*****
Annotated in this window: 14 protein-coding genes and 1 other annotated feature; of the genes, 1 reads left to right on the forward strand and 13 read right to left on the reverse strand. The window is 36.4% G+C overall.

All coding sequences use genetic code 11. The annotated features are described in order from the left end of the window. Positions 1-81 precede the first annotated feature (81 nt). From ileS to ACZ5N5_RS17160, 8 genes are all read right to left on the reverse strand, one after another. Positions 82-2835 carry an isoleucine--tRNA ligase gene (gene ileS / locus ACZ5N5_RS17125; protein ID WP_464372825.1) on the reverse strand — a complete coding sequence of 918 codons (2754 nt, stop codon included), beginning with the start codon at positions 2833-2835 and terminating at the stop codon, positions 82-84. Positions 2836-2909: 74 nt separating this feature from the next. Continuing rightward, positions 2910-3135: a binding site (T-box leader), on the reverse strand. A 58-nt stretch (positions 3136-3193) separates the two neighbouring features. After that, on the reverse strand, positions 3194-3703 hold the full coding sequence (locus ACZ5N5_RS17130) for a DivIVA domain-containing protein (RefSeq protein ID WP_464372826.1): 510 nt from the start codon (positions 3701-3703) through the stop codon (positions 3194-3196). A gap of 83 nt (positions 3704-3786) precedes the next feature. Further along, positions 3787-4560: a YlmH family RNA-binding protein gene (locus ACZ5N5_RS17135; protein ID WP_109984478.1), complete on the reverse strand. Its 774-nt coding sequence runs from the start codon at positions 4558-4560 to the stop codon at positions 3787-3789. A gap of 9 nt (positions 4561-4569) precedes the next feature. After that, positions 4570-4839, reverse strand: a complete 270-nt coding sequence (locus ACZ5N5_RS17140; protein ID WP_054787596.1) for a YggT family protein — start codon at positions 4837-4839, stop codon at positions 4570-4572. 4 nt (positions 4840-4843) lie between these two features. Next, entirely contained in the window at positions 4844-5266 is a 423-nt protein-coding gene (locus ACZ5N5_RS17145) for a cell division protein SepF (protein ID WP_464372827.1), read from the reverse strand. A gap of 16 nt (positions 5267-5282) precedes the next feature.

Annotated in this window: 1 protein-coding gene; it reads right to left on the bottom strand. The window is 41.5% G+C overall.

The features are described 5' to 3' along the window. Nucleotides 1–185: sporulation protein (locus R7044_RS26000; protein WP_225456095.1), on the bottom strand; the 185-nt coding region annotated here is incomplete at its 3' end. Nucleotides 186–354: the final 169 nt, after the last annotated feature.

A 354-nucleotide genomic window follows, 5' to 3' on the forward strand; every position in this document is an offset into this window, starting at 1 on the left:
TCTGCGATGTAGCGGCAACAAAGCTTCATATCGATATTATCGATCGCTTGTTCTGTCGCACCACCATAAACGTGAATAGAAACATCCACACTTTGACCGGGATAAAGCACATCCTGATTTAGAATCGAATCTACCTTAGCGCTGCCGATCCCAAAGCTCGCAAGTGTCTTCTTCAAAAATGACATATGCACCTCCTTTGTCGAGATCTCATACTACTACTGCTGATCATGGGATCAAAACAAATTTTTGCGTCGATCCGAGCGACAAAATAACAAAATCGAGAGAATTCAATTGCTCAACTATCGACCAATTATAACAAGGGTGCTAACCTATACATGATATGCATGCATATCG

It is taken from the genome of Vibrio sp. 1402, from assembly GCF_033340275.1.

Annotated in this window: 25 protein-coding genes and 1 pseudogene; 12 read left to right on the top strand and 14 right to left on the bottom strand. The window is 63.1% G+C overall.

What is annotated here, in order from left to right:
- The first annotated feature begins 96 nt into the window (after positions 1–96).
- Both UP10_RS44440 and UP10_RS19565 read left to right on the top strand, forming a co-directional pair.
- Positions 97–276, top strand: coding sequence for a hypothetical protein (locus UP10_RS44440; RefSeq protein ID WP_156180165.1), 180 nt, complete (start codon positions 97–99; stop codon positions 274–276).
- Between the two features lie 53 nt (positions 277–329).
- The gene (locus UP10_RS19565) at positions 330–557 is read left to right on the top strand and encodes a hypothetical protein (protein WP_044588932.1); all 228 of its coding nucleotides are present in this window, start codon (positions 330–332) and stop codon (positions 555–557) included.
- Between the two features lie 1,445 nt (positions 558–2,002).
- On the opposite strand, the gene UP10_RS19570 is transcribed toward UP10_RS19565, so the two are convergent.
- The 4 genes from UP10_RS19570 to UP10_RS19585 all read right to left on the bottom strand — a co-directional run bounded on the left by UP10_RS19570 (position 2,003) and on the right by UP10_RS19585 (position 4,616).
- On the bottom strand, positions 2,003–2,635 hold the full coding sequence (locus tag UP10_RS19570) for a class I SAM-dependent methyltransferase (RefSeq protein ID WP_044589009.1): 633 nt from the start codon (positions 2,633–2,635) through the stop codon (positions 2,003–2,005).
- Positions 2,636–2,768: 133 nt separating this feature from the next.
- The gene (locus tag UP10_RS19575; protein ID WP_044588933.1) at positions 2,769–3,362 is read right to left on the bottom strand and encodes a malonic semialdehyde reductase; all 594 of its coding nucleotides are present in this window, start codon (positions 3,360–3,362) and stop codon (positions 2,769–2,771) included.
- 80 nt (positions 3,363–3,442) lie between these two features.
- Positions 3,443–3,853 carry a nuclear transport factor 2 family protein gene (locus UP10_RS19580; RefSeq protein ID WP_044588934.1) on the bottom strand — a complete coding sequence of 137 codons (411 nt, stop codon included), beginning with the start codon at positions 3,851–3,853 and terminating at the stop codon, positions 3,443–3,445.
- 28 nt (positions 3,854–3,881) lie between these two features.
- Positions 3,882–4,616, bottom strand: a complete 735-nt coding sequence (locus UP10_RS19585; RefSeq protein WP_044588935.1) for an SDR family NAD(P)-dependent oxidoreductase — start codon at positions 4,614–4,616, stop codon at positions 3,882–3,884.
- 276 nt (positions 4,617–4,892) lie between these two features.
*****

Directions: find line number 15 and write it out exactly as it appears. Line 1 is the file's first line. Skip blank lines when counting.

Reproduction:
- Between the two features lie 1,445 nt (positions 558–2,002).